By AlJazeera Centre for Studies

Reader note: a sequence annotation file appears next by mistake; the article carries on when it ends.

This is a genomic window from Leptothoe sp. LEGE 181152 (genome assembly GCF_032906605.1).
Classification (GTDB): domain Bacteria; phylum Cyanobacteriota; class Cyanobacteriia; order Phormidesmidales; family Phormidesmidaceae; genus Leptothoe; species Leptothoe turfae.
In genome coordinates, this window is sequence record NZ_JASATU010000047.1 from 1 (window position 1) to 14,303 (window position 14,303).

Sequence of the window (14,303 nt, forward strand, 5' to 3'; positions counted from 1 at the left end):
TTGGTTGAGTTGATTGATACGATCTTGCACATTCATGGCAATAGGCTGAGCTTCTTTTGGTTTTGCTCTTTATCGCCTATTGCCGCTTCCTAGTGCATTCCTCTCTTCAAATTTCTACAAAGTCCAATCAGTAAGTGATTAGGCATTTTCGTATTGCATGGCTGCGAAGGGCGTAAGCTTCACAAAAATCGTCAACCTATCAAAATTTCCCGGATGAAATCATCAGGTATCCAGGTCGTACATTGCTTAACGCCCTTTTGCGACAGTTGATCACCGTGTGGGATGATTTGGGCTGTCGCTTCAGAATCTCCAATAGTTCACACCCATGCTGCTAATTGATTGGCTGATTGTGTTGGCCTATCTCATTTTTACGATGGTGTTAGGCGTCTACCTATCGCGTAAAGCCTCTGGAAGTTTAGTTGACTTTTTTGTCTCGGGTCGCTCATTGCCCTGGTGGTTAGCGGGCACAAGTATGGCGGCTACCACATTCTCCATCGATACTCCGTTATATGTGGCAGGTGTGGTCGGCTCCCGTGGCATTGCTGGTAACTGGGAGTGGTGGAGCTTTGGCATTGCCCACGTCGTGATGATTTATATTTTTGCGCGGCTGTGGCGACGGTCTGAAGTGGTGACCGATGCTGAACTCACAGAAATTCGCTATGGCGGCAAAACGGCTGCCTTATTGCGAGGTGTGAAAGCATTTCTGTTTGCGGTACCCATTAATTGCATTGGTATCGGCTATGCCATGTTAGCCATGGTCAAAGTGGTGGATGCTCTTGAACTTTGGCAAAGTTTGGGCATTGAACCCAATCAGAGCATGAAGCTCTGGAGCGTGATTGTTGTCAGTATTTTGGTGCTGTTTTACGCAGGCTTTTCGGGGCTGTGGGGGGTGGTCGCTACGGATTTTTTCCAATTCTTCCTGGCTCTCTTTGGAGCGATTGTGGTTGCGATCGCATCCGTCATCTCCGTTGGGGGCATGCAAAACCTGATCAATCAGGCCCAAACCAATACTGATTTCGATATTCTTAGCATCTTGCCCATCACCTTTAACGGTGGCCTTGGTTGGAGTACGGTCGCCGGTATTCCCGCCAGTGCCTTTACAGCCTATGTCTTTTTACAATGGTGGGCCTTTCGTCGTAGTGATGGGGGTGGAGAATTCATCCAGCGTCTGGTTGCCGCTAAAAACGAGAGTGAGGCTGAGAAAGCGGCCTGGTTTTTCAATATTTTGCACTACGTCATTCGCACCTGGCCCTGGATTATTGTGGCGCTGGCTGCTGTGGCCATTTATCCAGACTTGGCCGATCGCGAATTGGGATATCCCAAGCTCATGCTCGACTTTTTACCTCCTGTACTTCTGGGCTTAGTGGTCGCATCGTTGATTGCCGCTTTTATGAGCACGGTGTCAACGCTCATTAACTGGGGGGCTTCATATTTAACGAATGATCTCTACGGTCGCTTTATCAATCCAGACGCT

Sudan's recapture of the oil-rich area of Heglig from South Sudan has restored the relations between the two states to the formerly prevailing fragile balance, one that may erupt once again into conflict. In this round of conflict, the war was waged over an issue of outstanding disagreement centring on oil. Juba is still looking for a route other than that offered by the northern state of Sudan to export its oil wealth, primarily motivated in this quest by domestic issues. Khartoum, on the other hand, has yet to regain its economic balance after the loss of most of its oil wealth in the wake of South Sudan's secession. Behind this conflict about oil revenues lie other sources of unresolved tension that are not any less important. All these issues may serve to threaten the fragile balance between the two states.